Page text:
I distinctly remember the first time that I saw pictures of a Liberty Walk Ferrari 458.
At that moment it absolutely blew me away, and I still get vague reminders of that feeling nearly three and a half years later when I revisit the article. It also took me this long to see one in person for the first time, but there’s probably few better examples than this.
The best part is that when I woke up that morning, I had no idea of the joys that were awaiting me at AutoCon in FD Long Beach. Before the gates opened to the public, I was enjoying what felt like my own personal car show. While I was hilariously short on time that morning, there were a couple of cars that stood out for me.
You might have already seen the JZX100-fronted Cressida I posted up yesterday, but the next car I want to share was at the complete opposite side of the car culture spectrum.
A lot has been said about the overfender movement, but I’m not going to add to that today, except to say that each car should be judged on its individual merits, rather than a blanket love or hate attitude.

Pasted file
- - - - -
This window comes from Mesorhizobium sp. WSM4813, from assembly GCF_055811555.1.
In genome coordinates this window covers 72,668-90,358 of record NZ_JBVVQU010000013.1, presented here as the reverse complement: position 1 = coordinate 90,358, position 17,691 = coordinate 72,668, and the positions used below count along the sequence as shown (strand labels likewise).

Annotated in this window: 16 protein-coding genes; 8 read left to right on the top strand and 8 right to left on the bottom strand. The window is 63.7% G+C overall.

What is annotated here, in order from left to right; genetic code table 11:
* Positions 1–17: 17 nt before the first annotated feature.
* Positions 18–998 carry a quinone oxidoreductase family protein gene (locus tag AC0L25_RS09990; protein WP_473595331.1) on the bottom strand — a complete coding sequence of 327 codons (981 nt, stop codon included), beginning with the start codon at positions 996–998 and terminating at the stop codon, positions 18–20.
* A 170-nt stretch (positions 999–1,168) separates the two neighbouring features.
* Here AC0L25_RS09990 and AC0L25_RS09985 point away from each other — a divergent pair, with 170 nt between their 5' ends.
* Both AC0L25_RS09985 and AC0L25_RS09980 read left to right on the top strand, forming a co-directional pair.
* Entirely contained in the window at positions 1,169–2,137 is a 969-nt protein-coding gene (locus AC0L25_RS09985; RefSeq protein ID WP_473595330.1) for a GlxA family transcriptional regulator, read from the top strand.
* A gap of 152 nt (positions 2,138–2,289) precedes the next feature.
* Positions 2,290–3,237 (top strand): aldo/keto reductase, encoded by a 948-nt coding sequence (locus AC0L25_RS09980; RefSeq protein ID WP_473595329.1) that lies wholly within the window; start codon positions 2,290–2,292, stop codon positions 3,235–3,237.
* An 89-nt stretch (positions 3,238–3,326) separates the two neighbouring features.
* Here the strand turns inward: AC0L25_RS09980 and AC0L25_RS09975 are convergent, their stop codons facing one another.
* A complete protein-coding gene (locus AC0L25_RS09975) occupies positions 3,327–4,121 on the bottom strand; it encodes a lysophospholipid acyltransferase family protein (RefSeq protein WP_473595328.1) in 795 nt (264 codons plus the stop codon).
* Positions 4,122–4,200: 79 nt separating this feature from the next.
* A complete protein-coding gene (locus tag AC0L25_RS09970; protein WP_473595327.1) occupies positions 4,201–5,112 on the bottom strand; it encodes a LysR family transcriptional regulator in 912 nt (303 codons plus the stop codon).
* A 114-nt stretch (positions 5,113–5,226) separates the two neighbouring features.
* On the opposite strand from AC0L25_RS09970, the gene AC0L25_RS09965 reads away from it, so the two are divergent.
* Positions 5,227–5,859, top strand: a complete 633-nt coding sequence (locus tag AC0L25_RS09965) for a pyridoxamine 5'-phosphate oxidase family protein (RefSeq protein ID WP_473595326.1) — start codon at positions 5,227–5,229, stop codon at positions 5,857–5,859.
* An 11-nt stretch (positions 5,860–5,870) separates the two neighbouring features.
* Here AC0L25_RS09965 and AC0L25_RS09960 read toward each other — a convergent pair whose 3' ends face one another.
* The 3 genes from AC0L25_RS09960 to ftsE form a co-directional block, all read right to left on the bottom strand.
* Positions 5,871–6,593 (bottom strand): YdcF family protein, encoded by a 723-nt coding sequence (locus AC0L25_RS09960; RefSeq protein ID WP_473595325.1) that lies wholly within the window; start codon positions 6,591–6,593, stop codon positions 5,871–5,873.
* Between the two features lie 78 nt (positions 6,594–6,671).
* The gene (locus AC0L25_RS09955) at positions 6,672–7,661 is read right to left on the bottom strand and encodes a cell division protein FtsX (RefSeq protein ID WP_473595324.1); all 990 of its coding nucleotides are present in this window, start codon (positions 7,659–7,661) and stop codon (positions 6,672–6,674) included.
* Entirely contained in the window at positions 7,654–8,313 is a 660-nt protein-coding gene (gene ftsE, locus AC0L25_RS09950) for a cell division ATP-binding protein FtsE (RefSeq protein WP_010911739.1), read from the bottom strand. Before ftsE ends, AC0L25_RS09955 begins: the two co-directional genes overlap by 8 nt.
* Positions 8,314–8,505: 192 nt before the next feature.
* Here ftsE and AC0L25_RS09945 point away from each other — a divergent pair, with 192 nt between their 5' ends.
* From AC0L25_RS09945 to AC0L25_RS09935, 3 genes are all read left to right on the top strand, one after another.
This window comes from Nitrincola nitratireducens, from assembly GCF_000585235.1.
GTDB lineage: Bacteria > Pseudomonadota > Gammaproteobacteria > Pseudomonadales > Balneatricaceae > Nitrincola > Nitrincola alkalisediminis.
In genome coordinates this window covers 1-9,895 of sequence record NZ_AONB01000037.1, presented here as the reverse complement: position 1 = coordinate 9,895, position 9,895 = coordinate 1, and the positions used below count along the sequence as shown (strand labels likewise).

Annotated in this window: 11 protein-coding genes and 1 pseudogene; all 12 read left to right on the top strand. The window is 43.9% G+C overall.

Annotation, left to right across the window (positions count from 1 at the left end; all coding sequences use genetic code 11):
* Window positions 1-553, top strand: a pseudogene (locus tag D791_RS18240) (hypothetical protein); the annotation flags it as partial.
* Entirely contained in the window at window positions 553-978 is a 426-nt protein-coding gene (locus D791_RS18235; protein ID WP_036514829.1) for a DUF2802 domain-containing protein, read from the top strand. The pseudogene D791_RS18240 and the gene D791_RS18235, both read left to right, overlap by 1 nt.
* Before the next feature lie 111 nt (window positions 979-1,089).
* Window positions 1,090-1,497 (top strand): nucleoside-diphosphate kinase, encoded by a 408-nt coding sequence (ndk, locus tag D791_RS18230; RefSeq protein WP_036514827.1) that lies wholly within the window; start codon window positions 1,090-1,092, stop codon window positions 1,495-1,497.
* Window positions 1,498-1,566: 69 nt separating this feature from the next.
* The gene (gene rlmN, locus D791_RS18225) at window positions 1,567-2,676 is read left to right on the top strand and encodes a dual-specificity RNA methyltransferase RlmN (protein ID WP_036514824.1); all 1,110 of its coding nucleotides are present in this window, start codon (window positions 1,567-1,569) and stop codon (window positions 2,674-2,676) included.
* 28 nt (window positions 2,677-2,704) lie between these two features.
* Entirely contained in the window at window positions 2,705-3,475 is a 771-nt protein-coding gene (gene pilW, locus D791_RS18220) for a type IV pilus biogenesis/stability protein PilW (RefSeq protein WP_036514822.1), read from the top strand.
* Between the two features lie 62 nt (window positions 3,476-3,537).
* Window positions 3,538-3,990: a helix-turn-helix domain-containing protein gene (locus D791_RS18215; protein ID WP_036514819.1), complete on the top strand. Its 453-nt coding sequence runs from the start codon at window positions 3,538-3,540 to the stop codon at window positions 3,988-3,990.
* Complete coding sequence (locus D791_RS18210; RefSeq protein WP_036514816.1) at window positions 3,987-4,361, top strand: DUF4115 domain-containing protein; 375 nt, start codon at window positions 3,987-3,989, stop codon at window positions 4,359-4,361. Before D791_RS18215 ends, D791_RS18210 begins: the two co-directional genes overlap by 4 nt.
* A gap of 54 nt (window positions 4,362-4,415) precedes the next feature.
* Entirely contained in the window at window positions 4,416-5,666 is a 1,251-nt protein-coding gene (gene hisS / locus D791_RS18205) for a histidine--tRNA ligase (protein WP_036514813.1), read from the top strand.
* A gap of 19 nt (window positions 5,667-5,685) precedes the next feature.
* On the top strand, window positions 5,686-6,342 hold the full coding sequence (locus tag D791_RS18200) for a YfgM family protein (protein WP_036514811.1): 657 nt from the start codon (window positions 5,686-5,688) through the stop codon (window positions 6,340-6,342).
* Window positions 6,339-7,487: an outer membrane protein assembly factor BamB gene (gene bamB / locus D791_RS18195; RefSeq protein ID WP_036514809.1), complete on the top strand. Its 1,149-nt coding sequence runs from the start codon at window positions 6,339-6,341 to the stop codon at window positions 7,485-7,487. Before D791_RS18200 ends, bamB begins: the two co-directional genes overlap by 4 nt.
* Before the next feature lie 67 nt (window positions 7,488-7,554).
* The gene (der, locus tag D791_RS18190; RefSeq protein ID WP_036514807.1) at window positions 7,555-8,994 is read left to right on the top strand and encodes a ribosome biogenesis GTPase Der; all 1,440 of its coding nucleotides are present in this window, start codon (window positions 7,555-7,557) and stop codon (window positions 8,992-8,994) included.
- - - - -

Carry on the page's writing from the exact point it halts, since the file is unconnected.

I’ve often seen it written in the comments here and on social media that the kits would look much better if they were fully blended in. I don’t necessarily agree with that sentiment as I think doing so would kind of miss the point of the design, but when I came across this 458 Italia at AutoCon, I thought it was a pretty good example of a compromise between both ideologies.
The kit has been subtly modified to remove the recesses for the hardware before being bonded and sealed to the car. Retaining the step between the overfenders and original bodywork is an important decision, I feel. It’s the line that gives the kit shape and without it, I think it would just look odd.
Overall, the car is well finished. That might seem like a strange statement, but regardless of whether it’s a Ferrari or Fiat, sufficient detail needs to have been applied to the whole build to carry something like this off. Here it comes in the form of the subtle body-coloured roll-cage, the aftermarket Fi Exhaust sytem, and how it sits on its AL13 wheels and Air Lift Performance suspension setup. Then there’s the paint colour, which seems to shift from pearl to satin and to countless different hues depending on how your look at it and how the sun hits it.
If you’re going to wait three years to see your first LW 458, you could probably do a lot worse than this. Now, I need to try and figure out how I can get someone to let me drive one.